WEF Report: Social Emotional Learning Should Be a Priority

(Photo: Wilfred Iven, Creative Commons)

(Photo: Wilfred Iven, Creative Commons)

According to a report recently released by the World Economic Forum, the students of today need more than a traditional academic education in order to succeed in the 21st century.

The report, "New Vision for Education: Fostering Social and Emotional Learning through Technology," says that students need to succeed in the areas of collaboration, communication, and problem-solving, which the authors say are all skills developed through social and emotional learning (SEL).

A separate report published in 2015 by the WEF focuses on the gap in skills currently present and how to address the issue through technology. The authors developed 16 proficiencies they consider to be crucial for education in the 21st century, including "foundation literacies" such as literacy, numeracy and scientific literacy, as well as "character qualities," or "competencies," or how students look at complex challenges. These include collaboration, communication, critical thinking, problem solving, curiosity, adaptability, and social and cultural awareness.

The recent report is a follow-up to the previous one and looks at how character qualities and competencies do more than aid in the creation of skills for the workplace. The authors believe these skills to be just as important as the skills required for traditional academic learning, saying they are critical for success in the workplace. One estimate states that 65% of children who enter grade school will obtain jobs that do not yet exist today, which the authors say makes creativity, initiative, and adaptability especially important skills to have.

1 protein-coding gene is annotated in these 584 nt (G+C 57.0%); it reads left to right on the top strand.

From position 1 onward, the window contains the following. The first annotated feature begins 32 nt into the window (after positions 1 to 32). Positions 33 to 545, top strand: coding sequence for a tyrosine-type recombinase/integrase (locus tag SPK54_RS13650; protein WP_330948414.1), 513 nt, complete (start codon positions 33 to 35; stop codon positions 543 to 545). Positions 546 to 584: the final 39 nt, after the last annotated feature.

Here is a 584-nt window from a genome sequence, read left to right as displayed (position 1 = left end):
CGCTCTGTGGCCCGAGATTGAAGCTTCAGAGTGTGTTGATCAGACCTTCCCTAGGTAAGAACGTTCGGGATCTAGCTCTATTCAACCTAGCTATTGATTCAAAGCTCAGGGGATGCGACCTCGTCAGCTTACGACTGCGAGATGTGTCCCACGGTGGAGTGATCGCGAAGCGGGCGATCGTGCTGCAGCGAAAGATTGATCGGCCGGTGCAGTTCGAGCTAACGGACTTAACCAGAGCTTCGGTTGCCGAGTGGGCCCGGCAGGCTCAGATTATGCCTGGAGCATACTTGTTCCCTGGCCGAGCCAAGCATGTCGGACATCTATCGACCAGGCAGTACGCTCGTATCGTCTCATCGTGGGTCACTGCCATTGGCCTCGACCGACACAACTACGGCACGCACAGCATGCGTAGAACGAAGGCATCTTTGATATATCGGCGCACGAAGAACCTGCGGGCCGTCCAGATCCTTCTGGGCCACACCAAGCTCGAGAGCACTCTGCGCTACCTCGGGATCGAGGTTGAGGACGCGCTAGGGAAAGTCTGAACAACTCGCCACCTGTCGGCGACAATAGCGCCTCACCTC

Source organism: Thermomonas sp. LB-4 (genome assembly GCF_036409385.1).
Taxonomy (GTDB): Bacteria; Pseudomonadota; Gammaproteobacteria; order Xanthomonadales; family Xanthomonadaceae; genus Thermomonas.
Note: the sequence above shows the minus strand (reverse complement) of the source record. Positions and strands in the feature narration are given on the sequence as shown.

A separate study reports that jobs are becoming increasingly dependent on social skills, causing the authors to believe SEL will prepare students for the changing workplace.

In addition, they say SEL has positive effects on academic learning, as studies have shown that students who receive such an education had achievement scores with an average of 11 percentage points higher than those who did not. SEL has also been shown to lead to other long-term benefits including higher rates of employment and educational attainment.

The authors stated that education technology plays an important role in the efficient implementation of SEL.

"We see technology as a tool that a parent, educator or caregiver can use to complement and extend the learning experience – especially given the host of emerging technologies that go beyond traditional screens. These innovations are capable of mixing the physical and virtual worlds and facilitating forms of human interaction impossible a decade ago. Technologies such as virtual, augmented and "mixed" reality; robots; video chats on mobile devices; and virtual tutors allow for a much less passive and more interactive experience."

Over 2,000 educators and parents around the world were surveyed for the report in an effort to create a high-priority list of the learning strategies and technology features that are most important to the promotion of SEL.

Parents, educators, and caregivers need to use education technology products already in existence that contain features that promote SEL, the authors suggest. In addition, they say that new products need to have SEL features embedded into them that support foundational academic skills and can extend SEL to other areas.

They also suggest that new innovative technologies such as wearable devices and virtual reality can help students master important social and emotional skills.

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